Toyota had a bit of a tumultuous relationship with Apple when it relates to the in-car system CarPlay, but eventually the company decided to offer its support for the option. Continue reading
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CarPlay and Amazon Alexa, but not Android Auto, are built into the vehicle’s Entune 3.0 system with an eight-inch touchscreen, Siri Eyes Free, AUX, a USB 2.0 port, and hands-free phone calls and music playback via Bluetooth. A tray with optional Qi-based wireless charging is built in to hold the iPhone.
Toyota is debuting the 2019 Corolla Hatchback at the New York International Auto Show next week. The vehicle will be available at dealerships across the United States in summer 2018. Pricing and exact availability has not been disclosed.
Toyota was one of the last major automakers that didn’t support CarPlay. That changed in January, when the company introduced the 2019 Avalon as its first vehicle compatible with Apple’s in-car software platform, which provides convenient access to Phone, Maps, Messages, Music, Podcasts, and select third-party apps.
Toyota has yet to reveal any other CarPlay vehicles, but if the 2019 Corolla Hatchback is compatible, then the 2019 Corolla sedan likely will be too. The 2019 Camry and 2019 Sienna will also likely feature CarPlay given the 2018 models of those vehicles are already equipped with the Entune 3.0 system.
Lexus vehicles with the Enform 2.0 system will also support CarPlay. Unfortunately, a spokesperson for Toyota told MacRumors that it doesn’t have any plans to support CarPlay in pre-2019 vehicles or other countries at this time.
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Longtime CarPlay holdout Toyota is making good on promises to deliver Apple’s automotive infotainment platform to drivers, and plans to integrate the technology in its all new 2019 Corolla Hatchback this year.
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It’s a tale as old as time. Inspired by a famous manga about basketball, a group of engineers from Toyota worked together in their free hours to build a robot capable of shooting perfect free throws. Eventually, after perfecting their mechanical creation, they challenged professional human players and beat them shot for shot.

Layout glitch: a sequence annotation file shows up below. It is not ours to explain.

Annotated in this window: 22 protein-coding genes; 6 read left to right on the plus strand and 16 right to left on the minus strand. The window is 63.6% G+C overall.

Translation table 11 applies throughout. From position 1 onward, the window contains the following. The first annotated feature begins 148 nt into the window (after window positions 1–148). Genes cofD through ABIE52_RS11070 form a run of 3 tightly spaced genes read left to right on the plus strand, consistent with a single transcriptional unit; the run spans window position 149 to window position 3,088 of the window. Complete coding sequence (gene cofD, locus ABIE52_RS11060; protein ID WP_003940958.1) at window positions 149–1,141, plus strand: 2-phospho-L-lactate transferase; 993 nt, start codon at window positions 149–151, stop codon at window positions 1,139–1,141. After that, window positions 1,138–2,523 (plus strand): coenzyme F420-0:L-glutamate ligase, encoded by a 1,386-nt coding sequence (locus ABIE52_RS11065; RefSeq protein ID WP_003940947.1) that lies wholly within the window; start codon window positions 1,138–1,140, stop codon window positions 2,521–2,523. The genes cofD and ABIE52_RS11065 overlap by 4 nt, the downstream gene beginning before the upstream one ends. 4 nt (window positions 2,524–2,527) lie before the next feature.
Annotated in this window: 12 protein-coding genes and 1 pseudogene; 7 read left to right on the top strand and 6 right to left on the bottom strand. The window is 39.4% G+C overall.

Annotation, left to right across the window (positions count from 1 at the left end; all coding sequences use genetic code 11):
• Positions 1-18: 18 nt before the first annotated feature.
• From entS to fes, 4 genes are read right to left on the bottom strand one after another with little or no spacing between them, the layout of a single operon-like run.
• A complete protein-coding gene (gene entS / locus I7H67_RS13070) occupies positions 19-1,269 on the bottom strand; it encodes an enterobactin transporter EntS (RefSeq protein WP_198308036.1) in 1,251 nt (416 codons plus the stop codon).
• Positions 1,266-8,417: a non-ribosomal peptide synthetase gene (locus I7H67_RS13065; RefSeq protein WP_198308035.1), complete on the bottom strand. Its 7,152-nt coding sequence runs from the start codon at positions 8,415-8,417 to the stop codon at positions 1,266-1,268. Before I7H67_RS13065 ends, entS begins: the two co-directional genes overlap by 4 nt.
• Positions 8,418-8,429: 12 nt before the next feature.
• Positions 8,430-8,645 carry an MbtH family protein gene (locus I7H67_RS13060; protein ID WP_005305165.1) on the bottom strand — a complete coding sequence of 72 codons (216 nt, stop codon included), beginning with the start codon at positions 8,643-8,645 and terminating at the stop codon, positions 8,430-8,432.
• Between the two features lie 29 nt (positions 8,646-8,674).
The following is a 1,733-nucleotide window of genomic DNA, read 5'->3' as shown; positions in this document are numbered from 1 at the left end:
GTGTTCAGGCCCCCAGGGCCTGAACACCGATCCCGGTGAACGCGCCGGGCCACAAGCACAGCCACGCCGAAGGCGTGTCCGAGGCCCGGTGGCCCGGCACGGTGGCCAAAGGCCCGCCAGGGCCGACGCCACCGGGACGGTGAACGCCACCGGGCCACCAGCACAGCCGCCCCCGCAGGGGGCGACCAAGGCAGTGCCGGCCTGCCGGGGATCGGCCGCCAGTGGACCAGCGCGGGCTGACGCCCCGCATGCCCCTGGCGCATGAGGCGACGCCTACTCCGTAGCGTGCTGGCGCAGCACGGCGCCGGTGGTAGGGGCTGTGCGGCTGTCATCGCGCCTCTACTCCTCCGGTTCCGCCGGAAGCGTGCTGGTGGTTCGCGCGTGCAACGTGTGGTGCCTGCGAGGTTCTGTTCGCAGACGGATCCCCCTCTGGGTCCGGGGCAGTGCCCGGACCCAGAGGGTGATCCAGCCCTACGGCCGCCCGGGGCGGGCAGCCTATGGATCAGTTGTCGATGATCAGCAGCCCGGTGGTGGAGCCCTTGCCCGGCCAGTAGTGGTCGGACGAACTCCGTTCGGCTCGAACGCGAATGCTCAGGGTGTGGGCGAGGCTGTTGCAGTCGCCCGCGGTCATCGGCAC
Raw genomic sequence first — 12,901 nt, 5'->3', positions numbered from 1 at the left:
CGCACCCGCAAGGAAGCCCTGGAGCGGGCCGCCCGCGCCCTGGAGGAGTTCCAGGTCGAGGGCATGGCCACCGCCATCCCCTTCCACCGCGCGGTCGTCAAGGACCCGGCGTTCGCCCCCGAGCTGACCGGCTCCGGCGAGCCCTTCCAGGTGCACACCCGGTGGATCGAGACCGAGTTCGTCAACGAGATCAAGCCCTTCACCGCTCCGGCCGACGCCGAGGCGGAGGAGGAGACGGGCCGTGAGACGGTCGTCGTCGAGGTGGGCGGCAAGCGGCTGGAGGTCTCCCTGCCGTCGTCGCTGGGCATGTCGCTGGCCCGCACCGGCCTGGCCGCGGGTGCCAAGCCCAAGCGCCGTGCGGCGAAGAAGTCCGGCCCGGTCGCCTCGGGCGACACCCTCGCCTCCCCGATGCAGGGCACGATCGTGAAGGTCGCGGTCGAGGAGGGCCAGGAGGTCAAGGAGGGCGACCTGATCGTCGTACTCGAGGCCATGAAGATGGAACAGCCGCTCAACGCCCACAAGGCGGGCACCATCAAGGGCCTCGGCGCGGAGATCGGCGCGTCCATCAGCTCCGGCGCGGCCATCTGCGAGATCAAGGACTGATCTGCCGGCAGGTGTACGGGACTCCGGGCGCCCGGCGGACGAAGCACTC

That’s the story reported by Japanese news agency Asahi Shimbun anyway, and the video evidence (above and below) certainly bears it out. Although, exactly what technology is powering this free throw-shooting bot is unclear. Asahi Shimbun says AI was used to teach the robot how to shoot, but the video evidence makes the bot look pretty unsophisticated. It moves about on wheels and just repeats the same motions again…
NEWSBYTE: Car hire firm Avis Budget has announced a multi-year deal that will add 10,000 Toyota cars to its expanding fleet of connected vehicles.
Avis Budget said the services provided by Toyota’s connected car platform would give customers a more personalised experience, while the company would benefit from improved informatics, fleet management, and operational efficiency.
“As connected car technology continues to evolve in the auto industry, we are rapidly adapting our fleet and rolling this technology out to our locations,” said Arthur Orduña, executive VP and chief innovation officer, Avis Budget Group.
“These advancements further improve our fleet management capabilities, which enables us to provide Fleet Management as a Service (FMaaS), while also enhancing the customer experience with time savings and mobile app integration.
“We’re a step closer to a fully connected fleet and ultimately moving towards a new future for our business.”
Avis Budget Group is aiming to operate a fully connected global fleet by 2020 and said it will have 100,000 fully connected cars in the US alone this year. As part of this effort, earlier this month, Avis Budget Group commenced installation of 50,000 Unified Telematics Platform (UTP) devices, provided by ID Systems, more than doubling its fleet of connected vehicles.
Toyota has invested ¥300 billion ($ 2.8 billion) in a new Tokyo-based company that will build software for self-driving cars, according to a report in the Wall Street Journal on Friday. The Toyota Research Institute-Advanced Development (or TRI-AD) will set out with 300 employees but the Japanese automaker hopes that number will grow to about 1,000 as the company takes off.
Toyota has an ambitious deadline of 2020 for testing its autonomous, electric vehicles, which is part of the company’s larger goal of commercially expanding the availability and capabilities of self-driving cars.